Why the ‘Sgt. Pepper’ Sessions Were So Boring for George Harrison and Ringo Starr
Does any album have more acclaim than Sgt. Pepper’s Lonely Hearts Club Band? If so, we’d like to see someone make that case. For decades, the 1967 release has stood as a monument in The Beatles’ career (and in music in general).
In the ’90s, Paul McCartney he said he’d pick Pepper as his favorite Fab Four album (should he be forced to make such a choice). Looking back some 25 years, Paul thought the album still held up and was proud of his prominent role in its production.
In his typically conflicted way, John Lennon recognized the importance of the record (especially “A Day in the Life“) while poking holes in the concept and general reception. “The Pepper myth is bigger, but the music on The White Album is far superior,” he said in 1971.
George Harrison and Ringo Starr also didn’t think Sgt. Pepper was the peak of The Beatles. In fact, both spoke of being bored during the making of the album in ’67.
Ringo said he felt like a session musician ‘sitting around’ on ‘Pepper’
While The Beatles spent what was considered a long time making Revolver in 1966, they basically doubled that time in the studio making Pepper. By the end of ’66, they’d quit touring for good and planned to take their time getting the new album right.
Coming in with the fictional band concept, “She’s Leaving Home,” “Fixing a Hole,” and several other songs, Paul was very much the dominant force on these dates. And he was working closely with George Martin on getting the arrangements right.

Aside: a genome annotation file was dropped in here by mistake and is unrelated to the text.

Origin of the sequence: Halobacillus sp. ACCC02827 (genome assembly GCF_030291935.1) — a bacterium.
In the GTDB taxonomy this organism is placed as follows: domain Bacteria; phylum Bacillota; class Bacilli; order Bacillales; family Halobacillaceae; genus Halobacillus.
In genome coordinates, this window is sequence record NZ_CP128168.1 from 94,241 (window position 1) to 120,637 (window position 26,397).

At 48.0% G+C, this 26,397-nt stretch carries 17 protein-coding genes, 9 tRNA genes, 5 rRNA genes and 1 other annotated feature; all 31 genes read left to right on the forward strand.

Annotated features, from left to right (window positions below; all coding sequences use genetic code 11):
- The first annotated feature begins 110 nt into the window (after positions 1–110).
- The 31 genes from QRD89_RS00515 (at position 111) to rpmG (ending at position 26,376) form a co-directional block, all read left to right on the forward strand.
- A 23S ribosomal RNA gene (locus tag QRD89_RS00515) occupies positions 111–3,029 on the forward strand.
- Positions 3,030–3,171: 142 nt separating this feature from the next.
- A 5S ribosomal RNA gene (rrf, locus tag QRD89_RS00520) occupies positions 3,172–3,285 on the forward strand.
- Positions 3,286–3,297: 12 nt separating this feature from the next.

For Ringo, who sat out “She’s Leaving Home” and didn’t have any of his own compositions on Sgt. Pepper, things got tedious with the layering of tracks during the recording dates. “It was probably the height of the overdubs,” he told Paper Magazine in 1977.
“For me personally, it is a landmark album. [However] it’s not my fave because we were using each other in a way — and being used, where you’d be the drummer on record and then you’d have all the strings — it felt like we were doing sessions.”
In that interview, Ringo’s pointed to The White Album and Abbey Road as higher on his list because the group was “back being a band again.” Speaking to Parade in 2019, Ringo made the same point. “Pepper was great, but there was a lot of sitting around,” he said. “We were like studio guys.”
George also tired of the ‘assembly process’ of the ‘Pepper’ sessions
After an eye-opening trip to India in ’66, George also wasn’t nuts about spending five months in the studio making Sgt. Pepper. “We weren’t allowed to play as a band so much,” he said in Beatles Anthology. “It became an assembly process – just little parts and then overdubbing.”
While waiting around to record the odd guitar part on a song, George found himself with nothing to do. “A lot of the time, it ended up with just Paul playing the piano and Ringo keeping the tempo,” he said. “For me it became a bit tiring and a bit boring.”
As for George’s contribution to the album, you’ll only find one song credited to Harrison: “Within You Without You.” At first, George did have a shot at getting a second track on Sgt. Pepper. However, it got rejected during these sessions. It’s no wonder he didn’t think the record was high-water mark for the band.